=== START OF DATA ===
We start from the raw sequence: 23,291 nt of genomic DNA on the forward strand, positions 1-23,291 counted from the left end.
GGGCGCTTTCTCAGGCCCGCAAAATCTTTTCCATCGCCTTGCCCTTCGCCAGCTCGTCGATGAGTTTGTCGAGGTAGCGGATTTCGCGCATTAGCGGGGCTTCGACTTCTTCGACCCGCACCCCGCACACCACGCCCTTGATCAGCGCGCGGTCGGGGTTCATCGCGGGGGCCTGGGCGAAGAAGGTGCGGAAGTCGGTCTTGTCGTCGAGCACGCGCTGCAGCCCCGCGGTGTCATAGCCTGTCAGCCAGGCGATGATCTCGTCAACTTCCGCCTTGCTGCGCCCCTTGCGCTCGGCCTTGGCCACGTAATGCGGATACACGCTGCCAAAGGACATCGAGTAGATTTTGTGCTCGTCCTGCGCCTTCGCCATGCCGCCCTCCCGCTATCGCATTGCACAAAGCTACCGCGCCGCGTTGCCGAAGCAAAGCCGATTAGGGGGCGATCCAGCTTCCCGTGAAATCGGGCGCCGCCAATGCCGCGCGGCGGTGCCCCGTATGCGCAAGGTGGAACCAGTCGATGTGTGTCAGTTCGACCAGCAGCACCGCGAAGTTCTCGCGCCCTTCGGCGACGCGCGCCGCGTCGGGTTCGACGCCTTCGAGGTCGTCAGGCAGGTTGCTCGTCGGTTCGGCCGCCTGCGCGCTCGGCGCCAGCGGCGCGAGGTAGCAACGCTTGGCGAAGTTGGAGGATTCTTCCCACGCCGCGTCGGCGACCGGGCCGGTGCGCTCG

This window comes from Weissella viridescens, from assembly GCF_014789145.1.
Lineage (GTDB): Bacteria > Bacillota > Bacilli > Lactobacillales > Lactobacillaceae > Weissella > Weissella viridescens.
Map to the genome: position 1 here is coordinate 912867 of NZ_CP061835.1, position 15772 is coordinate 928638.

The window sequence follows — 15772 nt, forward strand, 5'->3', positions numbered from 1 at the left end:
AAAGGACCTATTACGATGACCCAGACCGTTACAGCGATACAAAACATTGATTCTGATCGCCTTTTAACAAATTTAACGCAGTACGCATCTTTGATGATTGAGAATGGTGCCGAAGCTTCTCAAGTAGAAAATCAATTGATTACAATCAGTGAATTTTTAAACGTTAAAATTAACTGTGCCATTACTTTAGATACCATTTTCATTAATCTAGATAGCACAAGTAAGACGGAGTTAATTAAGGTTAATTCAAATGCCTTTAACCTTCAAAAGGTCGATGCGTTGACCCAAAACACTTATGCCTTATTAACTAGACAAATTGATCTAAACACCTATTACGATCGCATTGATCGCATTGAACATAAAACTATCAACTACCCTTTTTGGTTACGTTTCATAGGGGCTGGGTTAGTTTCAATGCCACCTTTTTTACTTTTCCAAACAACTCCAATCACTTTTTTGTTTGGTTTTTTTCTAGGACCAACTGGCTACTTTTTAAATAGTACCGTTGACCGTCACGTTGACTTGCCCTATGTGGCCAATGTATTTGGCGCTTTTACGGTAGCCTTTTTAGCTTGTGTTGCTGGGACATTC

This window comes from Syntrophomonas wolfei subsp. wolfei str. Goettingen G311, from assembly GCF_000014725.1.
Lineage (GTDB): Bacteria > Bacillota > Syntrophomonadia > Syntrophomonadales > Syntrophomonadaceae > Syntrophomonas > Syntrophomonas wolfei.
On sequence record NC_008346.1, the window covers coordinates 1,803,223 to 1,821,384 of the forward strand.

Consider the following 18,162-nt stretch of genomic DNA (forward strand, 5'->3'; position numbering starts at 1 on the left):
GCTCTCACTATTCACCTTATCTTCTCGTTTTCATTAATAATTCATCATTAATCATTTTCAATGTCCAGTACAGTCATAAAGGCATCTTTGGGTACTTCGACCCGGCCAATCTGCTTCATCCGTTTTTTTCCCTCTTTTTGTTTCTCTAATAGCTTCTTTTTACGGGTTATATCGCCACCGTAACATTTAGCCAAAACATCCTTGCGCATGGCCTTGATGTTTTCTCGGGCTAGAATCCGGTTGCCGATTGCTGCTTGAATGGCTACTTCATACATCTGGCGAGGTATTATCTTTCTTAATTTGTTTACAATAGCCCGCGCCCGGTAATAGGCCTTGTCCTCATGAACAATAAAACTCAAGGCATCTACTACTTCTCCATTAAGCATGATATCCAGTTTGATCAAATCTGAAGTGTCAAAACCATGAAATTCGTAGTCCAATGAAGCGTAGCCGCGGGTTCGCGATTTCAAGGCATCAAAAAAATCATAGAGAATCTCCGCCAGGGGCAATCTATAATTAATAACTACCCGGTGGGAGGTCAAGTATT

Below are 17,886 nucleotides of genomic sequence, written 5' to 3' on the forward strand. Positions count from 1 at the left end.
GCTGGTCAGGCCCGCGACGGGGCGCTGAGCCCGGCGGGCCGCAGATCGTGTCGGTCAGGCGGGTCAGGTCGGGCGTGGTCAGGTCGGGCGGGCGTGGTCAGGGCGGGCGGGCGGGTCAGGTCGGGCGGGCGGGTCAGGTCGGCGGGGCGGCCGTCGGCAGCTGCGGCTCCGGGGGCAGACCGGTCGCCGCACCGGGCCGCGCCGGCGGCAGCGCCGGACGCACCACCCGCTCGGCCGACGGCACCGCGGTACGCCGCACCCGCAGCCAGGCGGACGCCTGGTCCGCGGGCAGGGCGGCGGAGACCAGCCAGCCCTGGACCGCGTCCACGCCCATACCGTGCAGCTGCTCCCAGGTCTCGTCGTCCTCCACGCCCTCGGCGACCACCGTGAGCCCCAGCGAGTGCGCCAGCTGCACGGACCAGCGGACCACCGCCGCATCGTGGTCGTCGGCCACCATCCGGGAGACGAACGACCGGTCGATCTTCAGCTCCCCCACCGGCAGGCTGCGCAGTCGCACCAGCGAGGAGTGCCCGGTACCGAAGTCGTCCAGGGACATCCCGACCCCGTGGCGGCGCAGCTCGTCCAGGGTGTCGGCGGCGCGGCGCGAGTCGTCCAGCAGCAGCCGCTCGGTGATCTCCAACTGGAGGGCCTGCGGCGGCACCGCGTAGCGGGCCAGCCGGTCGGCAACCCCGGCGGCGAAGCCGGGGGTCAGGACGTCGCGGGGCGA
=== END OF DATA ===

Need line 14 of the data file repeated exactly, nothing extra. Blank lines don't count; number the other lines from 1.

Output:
GCTGGTCAGGCCCGCGACGGGGCGCTGAGCCCGGCGGGCCGCAGATCGTGTCGGTCAGGCGGGTCAGGTCGGGCGTGGTCAGGTCGGGCGGGCGTGGTCAGGGCGGGCGGGCGGGTCAGGTCGGGCGGGCGGGTCAGGTCGGCGGGGCGGCCGTCGGCAGCTGCGGCTCCGGGGGCAGACCGGTCGCCGCACCGGGCCGCGCCGGCGGCAGCGCCGGACGCACCACCCGCTCGGCCGACGGCACCGCGGTACGCCGCACCCGCAGCCAGGCGGACGCCTGGTCCGCGGGCAGGGCGGCGGAGACCAGCCAGCCCTGGACCGCGTCCACGCCCATACCGTGCAGCTGCTCCCAGGTCTCGTCGTCCTCCACGCCCTCGGCGACCACCGTGAGCCCCAGCGAGTGCGCCAGCTGCACGGACCAGCGGACCACCGCCGCATCGTGGTCGTCGGCCACCATCCGGGAGACGAACGACCGGTCGATCTTCAGCTCCCCCACCGGCAGGCTGCGCAGTCGCACCAGCGAGGAGTGCCCGGTACCGAAGTCGTCCAGGGACATCCCGACCCCGTGGCGGCGCAGCTCGTCCAGGGTGTCGGCGGCGCGGCGCGAGTCGTCCAGCAGCAGCCGCTCGGTGATCTCCAACTGGAGGGCCTGCGGCGGCACCGCGTAGCGGGCCAGCCGGTCGGCAACCCCGGCGGCGAAGCCGGGGGTCAGGACGTCGCGGGGCGA